Distribution based on reasons for initiation of tobacco use among current users

Access to and availability of tobacco among current users

19.4% boys and 17.3% girls reported availability near homes and schools. (χ2=0.456; P =0.499) 73.4% boys and 78.9% girls had not been refused purchase despite being minors.(1,5,6) (χ2=0.235; P =0.627)

Source of funding for tobacco habit among current users

53% boys and 68.4% girls used their pocket money.(2) (χ2=3.574; P =0.3112)

History of tobacco usage among family and teachers

34.4% boys and 35.4% girls reported tobacco usage within their family.(3,5,6) (χ2=0.058; P=0.808) The father was most commonly named.(6) Tobacco use by teachers was reported by 6.7% boys and 2.3% girls, (χ2=6.229; P=0.0126, significant) less compared to GYTS.(6)

Table 4 lists awareness of the dangers of tobacco consumption. Findings were similar to other studies;(2,7,10) some found lower awareness levels.(5,6) Major sources of information were media, school teachers and doctors/dentists.(2)

Table 4
Distribution based on respondents’ knowledge of whether tobacco use is harmful

Effect of tobacco use on self-esteem of current users

Increased self-esteem was reported by 25% boys and 26.3% girls.(2) (χ2=0.013; P=0.907)

Problems due to tobacco use among current users

Cough, oral malodor and stained teeth were the complaints of 40.7% boys and 68.4% girls. (χ2=25.783; P=0.007, highly significant)

Desire to quit tobacco use among current users

60.9% boys and 31.6% girls expressed a desire to quit (χ2=5.087; P=0.021, significant); 43.7% boys and 36.8% girls had tried quitting the previous year. (χ2=0.286; P=0.592) Other studies reported higher values.(1,3,4,6,10)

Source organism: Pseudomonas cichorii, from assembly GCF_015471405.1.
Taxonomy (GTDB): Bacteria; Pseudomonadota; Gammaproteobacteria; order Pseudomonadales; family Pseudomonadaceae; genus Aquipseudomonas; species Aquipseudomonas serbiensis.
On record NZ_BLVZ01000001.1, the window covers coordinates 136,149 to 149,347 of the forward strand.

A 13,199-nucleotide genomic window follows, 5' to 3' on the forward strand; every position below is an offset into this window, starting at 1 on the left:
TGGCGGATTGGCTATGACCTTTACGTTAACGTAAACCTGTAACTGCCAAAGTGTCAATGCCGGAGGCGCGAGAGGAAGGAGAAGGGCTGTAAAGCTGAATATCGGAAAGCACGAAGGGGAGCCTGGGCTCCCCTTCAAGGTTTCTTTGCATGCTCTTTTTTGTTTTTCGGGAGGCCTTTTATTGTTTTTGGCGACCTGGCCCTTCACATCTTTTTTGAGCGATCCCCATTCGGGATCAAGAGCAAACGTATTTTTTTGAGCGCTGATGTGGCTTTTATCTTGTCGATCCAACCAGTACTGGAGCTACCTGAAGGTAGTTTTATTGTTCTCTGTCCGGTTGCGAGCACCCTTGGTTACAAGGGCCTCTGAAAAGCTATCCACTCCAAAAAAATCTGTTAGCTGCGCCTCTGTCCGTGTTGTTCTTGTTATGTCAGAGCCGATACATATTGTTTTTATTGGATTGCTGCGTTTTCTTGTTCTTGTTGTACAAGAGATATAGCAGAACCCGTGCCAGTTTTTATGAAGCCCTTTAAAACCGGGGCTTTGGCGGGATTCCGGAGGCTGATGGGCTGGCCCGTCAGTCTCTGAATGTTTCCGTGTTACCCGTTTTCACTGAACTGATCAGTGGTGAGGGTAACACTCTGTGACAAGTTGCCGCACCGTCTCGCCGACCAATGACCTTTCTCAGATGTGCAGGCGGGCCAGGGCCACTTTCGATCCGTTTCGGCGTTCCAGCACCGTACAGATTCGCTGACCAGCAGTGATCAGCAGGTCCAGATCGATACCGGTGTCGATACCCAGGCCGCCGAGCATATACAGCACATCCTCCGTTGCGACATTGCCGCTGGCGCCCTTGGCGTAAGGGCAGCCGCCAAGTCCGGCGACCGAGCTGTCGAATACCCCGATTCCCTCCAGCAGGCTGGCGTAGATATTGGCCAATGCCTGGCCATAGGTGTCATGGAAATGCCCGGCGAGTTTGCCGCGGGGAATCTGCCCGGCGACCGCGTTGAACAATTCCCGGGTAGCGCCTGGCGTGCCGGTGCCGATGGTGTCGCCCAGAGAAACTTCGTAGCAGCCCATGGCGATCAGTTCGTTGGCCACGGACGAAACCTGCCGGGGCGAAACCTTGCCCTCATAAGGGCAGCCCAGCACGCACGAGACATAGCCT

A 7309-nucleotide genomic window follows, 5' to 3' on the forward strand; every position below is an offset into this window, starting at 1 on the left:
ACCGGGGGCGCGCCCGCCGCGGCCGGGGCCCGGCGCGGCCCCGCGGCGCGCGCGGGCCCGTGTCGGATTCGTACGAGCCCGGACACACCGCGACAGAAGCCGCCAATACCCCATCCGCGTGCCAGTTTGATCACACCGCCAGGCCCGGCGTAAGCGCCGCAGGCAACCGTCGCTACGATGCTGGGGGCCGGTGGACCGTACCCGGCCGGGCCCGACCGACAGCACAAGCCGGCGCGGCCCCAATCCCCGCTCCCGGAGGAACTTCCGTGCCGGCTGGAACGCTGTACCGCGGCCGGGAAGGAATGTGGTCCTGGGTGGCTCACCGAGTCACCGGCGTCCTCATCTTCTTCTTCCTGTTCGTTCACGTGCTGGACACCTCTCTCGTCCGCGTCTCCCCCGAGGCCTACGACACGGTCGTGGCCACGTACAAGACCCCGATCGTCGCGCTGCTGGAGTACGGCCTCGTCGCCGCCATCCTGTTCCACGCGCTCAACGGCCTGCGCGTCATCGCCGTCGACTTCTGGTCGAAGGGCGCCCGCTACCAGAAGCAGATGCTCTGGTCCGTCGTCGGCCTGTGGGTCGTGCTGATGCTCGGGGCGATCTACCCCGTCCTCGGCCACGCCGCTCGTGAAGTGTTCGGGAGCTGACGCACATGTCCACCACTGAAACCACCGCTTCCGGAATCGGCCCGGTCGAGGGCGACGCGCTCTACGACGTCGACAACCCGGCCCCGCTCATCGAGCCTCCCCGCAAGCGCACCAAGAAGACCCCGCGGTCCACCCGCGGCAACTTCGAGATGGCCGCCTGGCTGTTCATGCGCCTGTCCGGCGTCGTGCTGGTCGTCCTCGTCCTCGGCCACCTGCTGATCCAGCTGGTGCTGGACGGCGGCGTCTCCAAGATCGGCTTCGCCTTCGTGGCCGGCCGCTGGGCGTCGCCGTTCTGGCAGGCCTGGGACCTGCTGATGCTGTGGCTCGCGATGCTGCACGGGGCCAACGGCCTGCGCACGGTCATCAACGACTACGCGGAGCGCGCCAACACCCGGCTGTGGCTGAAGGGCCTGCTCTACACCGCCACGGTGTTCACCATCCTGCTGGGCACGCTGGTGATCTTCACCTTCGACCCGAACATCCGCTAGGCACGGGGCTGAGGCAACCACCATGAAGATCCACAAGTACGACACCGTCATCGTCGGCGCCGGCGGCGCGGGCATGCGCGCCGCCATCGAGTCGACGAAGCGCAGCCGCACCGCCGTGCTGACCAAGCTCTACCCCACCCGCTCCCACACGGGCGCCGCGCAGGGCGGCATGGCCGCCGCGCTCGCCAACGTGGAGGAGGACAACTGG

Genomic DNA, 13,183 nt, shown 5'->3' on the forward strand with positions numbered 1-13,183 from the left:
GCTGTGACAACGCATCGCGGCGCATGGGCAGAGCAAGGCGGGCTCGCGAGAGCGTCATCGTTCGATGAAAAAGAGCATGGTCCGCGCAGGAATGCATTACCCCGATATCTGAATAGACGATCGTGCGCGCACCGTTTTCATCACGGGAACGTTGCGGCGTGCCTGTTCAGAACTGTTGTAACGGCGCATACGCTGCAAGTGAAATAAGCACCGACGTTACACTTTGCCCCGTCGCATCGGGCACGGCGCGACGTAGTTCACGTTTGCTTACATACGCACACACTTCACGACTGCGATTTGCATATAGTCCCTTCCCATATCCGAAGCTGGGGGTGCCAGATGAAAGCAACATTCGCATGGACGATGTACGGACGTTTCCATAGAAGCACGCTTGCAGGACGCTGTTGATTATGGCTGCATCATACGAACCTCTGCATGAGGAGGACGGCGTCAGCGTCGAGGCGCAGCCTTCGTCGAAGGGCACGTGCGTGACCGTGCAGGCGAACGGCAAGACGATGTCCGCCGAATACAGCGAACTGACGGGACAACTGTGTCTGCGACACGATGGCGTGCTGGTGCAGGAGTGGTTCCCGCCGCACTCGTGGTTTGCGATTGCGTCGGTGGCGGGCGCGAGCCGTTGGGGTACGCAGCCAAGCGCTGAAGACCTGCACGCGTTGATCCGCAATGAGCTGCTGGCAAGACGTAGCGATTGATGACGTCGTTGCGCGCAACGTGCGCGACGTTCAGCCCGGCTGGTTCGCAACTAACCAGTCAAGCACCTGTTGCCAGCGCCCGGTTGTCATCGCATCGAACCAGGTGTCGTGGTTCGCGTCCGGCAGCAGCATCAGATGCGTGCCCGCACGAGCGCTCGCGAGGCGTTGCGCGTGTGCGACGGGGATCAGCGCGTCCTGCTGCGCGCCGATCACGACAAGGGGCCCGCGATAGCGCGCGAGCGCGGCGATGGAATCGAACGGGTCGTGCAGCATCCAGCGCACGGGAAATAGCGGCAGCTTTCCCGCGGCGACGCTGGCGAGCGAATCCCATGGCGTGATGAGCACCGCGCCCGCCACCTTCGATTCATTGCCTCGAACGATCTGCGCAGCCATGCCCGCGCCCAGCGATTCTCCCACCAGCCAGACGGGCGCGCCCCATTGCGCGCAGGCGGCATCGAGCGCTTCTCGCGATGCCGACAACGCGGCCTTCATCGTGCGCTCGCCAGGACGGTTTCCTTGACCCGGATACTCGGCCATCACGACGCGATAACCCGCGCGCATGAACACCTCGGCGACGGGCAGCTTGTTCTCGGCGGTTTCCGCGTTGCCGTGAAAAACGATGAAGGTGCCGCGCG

Social support

30.1% current users had received tobacco cessation advice from health personnel (χ2=0.0249; P=0.8746); figures lower than GYTS data.(6) Only 6.1% boys and 3.5% girls said they would offer pro-tobacco advice to siblings/peers. (χ2=2.231; P=0.135)

Limitations of study

(1) small sample; (2) data applicable to those who attended school on day of survey; therefore, not representative of all 13-15-year-olds; (3) data based on self-reports (may have under-/over-reporting of behavior).

To conclude, rising tobacco use among schoolchildren is a disturbing reality and strict enforcement of tobacco policies is a dire necessity.

Footnotes

Source of Support: Nil

Conflict of Interest: None declared.

References

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3. Jindal SK, Aggarwal AN, Gupta D, Kashyap S, Chaudhary D. Prevalence of tobacco use among school going youth in North Indian States. Indian J Chest Dis Allied Sci. 2005;47:161–6. [PubMed]
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5. Arora M, Reddy KS. The Global Youth Tobacco Survey (GYTS) – Delhi. Indian Pediatr. 2005;42:850–1. [PubMed]
6. Tobacco control in India. Tobacco use in India: Practices, patterns and prevalence. Available from: http://www.whoindia.org/SCN/Tobacco/Report/03 - Chapter - 03.4.pdf [last accessed on 2009 Jul 8]
7. Tsering D, Pal R, Dasgupta A. Tobacco use among high school students of West Bengal, India. Indian J Community Med. 2008;33:207–8. [PMC free article] [PubMed]
8. Narain R, Satyanarayana L. Tobacco use among school students in India: The need for behavioral change. Indian Pediatr. 2005;42:732–3. [PubMed]
9. Global Youth Tobacco Survey Collaborating Group. Differences in worldwide tobacco use by gender: findings from the Global Youth Tobacco Survey. J Sch Health. 2003;73:207–15. [PubMed]
10. Gajalakshmi V, Asma S, Warren CW. Tobacco survey among youth in South India. Asian Pac J Cancer Prev. 2004;5:273–8. [PubMed]

Articles from Indian Journal of Community Medicine : Official Publication of Indian Association of Preventive & Social Medicine are provided here courtesy of Medknow Publications